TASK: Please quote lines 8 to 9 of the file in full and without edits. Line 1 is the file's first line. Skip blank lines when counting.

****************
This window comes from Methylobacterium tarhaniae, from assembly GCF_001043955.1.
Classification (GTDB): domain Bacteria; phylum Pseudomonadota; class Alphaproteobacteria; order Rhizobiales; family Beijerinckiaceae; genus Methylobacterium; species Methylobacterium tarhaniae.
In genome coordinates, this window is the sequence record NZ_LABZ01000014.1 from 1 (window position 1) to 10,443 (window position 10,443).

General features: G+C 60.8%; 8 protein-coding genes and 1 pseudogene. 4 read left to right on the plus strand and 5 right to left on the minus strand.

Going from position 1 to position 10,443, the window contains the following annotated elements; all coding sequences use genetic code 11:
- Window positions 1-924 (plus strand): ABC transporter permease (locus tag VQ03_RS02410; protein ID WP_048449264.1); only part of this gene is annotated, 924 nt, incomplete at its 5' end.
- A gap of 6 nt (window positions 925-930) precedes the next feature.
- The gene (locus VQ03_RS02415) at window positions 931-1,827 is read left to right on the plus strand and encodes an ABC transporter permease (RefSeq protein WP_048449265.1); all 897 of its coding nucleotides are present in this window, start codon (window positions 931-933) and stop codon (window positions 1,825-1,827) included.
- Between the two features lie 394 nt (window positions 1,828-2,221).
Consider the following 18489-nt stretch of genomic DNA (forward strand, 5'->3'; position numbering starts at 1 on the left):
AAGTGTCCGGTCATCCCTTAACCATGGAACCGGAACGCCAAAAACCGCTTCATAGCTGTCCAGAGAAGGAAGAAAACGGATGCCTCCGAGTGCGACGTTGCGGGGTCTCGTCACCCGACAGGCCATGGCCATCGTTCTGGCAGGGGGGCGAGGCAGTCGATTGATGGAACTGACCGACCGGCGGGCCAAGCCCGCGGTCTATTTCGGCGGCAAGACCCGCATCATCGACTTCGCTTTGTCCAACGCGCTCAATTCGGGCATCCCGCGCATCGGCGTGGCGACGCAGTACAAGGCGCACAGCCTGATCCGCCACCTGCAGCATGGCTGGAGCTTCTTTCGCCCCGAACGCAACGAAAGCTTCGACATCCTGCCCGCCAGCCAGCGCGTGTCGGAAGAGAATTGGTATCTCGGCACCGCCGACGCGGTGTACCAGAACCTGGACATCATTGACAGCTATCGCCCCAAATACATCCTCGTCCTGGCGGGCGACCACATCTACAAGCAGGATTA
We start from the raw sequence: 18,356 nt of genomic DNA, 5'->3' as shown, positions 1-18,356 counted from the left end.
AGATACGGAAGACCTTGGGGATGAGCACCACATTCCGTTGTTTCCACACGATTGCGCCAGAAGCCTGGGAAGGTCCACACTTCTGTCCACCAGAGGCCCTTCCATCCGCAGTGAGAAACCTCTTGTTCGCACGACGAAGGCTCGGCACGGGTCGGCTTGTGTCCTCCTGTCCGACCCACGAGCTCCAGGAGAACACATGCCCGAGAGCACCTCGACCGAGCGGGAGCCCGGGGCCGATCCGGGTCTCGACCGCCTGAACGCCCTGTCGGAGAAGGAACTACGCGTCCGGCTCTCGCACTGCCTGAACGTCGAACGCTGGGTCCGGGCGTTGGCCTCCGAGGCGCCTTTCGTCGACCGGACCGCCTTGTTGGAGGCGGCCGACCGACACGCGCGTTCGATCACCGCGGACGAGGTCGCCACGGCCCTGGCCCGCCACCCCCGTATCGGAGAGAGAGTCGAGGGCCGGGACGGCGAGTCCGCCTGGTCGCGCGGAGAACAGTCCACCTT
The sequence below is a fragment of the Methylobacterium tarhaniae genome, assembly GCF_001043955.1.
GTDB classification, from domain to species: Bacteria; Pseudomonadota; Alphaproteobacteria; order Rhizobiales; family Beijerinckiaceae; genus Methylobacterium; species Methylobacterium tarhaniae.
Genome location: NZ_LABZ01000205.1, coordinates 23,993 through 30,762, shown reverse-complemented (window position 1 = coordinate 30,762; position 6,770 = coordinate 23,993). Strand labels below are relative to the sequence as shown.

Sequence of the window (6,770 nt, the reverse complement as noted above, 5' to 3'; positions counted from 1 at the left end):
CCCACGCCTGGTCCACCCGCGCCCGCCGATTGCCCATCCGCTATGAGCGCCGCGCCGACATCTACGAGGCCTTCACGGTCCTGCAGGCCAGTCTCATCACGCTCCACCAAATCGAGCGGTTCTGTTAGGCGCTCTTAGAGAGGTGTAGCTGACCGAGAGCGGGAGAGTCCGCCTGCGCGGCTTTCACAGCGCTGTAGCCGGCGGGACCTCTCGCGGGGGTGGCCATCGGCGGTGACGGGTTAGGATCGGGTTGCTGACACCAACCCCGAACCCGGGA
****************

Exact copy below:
- The gene (locus VQ03_RS02415) at window positions 931-1,827 is read left to right on the plus strand and encodes an ABC transporter permease (RefSeq protein WP_048449265.1); all 897 of its coding nucleotides are present in this window, start codon (window positions 931-933) and stop codon (window positions 1,825-1,827) included.
- Between the two features lie 394 nt (window positions 1,828-2,221).